2018 – The Year in Review – Part 2

On Wednesday, February 21, I received an email from Ron Alldredge, telling me that he was going to fly his T-34 from his home airport in Tehachapi to Bermuda Dunes to treat Bruce to a flight in the Mentor. This was going to happen on Saturday, February 24. At this point, there was no way I was NOT going to be there! I called John Warwick in San Diego, thinking he might be free to fly me alongside Ron and Bruce to take some special pictures. John already had plans for the weekend. but he sent out an email to the Southern California warbird community, explaining what we were doing and asking if anyone would be willing to help. Sure enough, another Mentor driver, Tyler Trickey offered to fly down from March AFB to help. He said, “I planned to go flying anyway, so this gives me a chance to do something useful, different, and fun!”

L-R: Ron Alldredge, Paula Alldredge, Judy Walker, Bruce Walker, Tyler Trickey, Me

You can read the entire story in the first installment of my blog. Let it suffice to say that the stars lined up and it wound up being a simply amazing afternoon. Bruce went flying with Ron and I had the pleasure of flying with Tyler while taking pictures. It was an afternoon that am pretty sure none of us will forget. The warbird community is a lot more than simply boys playing with toys.

 

In 2017, Scott “Munchie” Andrews invited me to a formation flying clinic that he organized in Mesa, AZ. That was my first formation flying clinic and it opened the door to much of what followed that year. So, returning to Mesa on March 1, 2008, was a bit like coming home for me. Instead of being a total stranger, I found that I was familiar with most of the pilots involved, and also familiar with how the clinics worked. Many thanks to Munchie for helping me to get started.

 

On March 16, I drove the 5 miles to Concord Airport to meet with Dwane Ferguson, organizer of the “Cherokee to Oshkosh” formation clinics. “Ferg” picked me up at Concord in his Cherokee 6 and took me on to Ocean Isle Beach Airport. There, he met with half a dozen Piper Cherokees and pilots to conduct formation training. At first glance, it may not seem as sexy as photographing warbirds. However, I flew with a great group of guys who appreciated having a professional photographer along.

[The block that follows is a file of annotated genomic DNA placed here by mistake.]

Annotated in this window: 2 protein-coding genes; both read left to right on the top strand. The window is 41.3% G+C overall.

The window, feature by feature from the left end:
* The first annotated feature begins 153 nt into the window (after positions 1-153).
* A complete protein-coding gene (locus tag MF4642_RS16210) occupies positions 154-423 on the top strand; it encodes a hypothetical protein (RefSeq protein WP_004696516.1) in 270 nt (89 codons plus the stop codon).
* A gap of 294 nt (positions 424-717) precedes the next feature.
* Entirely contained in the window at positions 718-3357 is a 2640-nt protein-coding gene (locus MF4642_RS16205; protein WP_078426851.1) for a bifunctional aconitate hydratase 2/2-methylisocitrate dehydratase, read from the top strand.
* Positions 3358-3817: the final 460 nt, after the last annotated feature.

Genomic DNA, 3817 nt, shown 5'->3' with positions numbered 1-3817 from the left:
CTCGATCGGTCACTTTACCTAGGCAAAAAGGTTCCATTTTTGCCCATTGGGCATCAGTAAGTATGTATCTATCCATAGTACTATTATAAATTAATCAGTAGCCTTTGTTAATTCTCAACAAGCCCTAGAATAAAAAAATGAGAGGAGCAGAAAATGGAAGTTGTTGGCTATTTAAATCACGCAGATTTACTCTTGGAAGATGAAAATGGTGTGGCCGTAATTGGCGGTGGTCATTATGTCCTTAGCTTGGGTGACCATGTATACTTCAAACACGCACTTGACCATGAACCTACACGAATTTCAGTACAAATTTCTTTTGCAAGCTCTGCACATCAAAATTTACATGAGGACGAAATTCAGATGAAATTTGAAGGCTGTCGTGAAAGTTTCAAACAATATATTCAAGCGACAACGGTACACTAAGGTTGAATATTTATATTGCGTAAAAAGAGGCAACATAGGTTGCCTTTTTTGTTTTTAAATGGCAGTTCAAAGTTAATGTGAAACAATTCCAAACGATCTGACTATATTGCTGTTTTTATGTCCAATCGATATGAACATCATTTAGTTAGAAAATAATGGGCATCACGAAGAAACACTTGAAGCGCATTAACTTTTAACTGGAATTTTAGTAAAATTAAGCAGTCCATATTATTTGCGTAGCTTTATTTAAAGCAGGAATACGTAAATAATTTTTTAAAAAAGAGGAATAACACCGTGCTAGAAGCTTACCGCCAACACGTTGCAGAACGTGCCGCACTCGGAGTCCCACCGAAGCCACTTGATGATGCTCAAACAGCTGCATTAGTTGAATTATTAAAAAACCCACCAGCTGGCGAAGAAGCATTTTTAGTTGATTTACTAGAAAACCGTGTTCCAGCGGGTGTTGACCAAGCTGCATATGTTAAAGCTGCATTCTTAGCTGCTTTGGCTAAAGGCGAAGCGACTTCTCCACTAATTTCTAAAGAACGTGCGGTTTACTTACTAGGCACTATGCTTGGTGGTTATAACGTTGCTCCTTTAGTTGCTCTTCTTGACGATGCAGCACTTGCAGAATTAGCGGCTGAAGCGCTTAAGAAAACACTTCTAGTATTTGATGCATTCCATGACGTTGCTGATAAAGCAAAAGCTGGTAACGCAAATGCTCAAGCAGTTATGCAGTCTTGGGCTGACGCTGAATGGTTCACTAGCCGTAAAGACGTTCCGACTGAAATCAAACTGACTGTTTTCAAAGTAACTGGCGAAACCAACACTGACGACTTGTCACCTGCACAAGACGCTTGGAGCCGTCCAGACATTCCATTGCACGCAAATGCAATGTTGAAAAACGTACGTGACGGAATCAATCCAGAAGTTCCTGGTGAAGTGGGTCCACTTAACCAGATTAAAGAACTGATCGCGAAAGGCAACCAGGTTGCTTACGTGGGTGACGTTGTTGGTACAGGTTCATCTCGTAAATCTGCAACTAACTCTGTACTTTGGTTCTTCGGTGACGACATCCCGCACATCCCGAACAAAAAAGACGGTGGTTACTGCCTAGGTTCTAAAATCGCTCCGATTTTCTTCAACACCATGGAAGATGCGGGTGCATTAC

Dwane Ferguson’s Cherokee with a smoke system!

During the last week of March, I tossed two and a half weeks’ worth of clothing, camera equipment, and other supplies into my car and headed south to Punta Gorda, FL, by way of my parents’ home in Atlanta. Punta Gorda was the home spring formation flying clinic of the North American Trainer Association (NATA). T-6s and T 28s from around the country gathered there for a last-minute formation clinic just prior to Sun ‘n Fun.

One person at Punta Gorda single-handedly helped to make my attendance there a success…Walt Fricke, Chairman, CEO, and Founder of the Veterans Airlift Command. Walt owns both a T-34 and an AirCam, And he was very generous with his time in both aircraft for me. Flying in formation is a lot of fun and can yield some very good pictures. However, flying alongside a formation but not definitely in it, permits much more flexibility and creativity in framing my shots. Walt took me up on a couple of sorties in the T 34 and, damn, we got some great pictures. (Note to photographers: finding a pilot knows how to fly a photo ship is our equivalent to striking gold!)

We also did a great little two-ship ship formation flight with another T 34

Walt also took me up for a spin around the block in his AirCam

 

Along with a bunch of nice formation photos, I got plenty of single ship portraits at Punta Gorda as well

 

Then, it was on to Sun ‘n Fun. That will be covered in the next blog installment

 

Leave a Reply

Fill in your details below or click an icon to log in:

WordPress.com Logo

You are commenting using your WordPress.com account. Log Out /  Change )

Google photo

You are commenting using your Google account. Log Out /  Change )

Twitter picture

You are commenting using your Twitter account. Log Out /  Change )

Facebook photo

You are commenting using your Facebook account. Log Out /  Change )

Connecting to %s